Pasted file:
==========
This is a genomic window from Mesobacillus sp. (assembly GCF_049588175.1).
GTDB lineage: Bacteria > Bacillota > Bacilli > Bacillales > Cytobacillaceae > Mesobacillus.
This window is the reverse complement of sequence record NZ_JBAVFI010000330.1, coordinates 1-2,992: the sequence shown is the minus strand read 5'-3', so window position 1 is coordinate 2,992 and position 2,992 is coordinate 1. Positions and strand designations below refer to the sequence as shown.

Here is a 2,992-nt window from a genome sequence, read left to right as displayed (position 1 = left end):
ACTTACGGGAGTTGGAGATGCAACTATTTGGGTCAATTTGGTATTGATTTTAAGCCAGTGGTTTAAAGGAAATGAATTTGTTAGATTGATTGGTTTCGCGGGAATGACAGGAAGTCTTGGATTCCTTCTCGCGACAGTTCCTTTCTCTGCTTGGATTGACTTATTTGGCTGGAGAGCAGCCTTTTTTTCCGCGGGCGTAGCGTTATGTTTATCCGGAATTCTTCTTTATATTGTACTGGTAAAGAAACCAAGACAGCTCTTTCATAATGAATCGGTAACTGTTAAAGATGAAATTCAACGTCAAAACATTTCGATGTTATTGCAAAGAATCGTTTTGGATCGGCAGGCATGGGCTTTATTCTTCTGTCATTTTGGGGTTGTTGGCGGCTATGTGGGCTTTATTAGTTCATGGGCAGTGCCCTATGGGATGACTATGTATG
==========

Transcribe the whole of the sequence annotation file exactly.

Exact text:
This is a genomic window from Mesobacillus sp. (assembly GCF_049588175.1).
GTDB lineage: Bacteria > Bacillota > Bacilli > Bacillales > Cytobacillaceae > Mesobacillus.
This window is the reverse complement of sequence record NZ_JBAVFI010000330.1, coordinates 1-2,992: the sequence shown is the minus strand read 5'-3', so window position 1 is coordinate 2,992 and position 2,992 is coordinate 1. Positions and strand designations below refer to the sequence as shown.

Here is a 2,992-nt window from a genome sequence, read left to right as displayed (position 1 = left end):
ACTTACGGGAGTTGGAGATGCAACTATTTGGGTCAATTTGGTATTGATTTTAAGCCAGTGGTTTAAAGGAAATGAATTTGTTAGATTGATTGGTTTCGCGGGAATGACAGGAAGTCTTGGATTCCTTCTCGCGACAGTTCCTTTCTCTGCTTGGATTGACTTATTTGGCTGGAGAGCAGCCTTTTTTTCCGCGGGCGTAGCGTTATGTTTATCCGGAATTCTTCTTTATATTGTACTGGTAAAGAAACCAAGACAGCTCTTTCATAATGAATCGGTAACTGTTAAAGATGAAATTCAACGTCAAAACATTTCGATGTTATTGCAAAGAATCGTTTTGGATCGGCAGGCATGGGCTTTATTCTTCTGTCATTTTGGGGTTGTTGGCGGCTATGTGGGCTTTATTAGTTCATGGGCAGTGCCCTATGGGATGACTATGTATG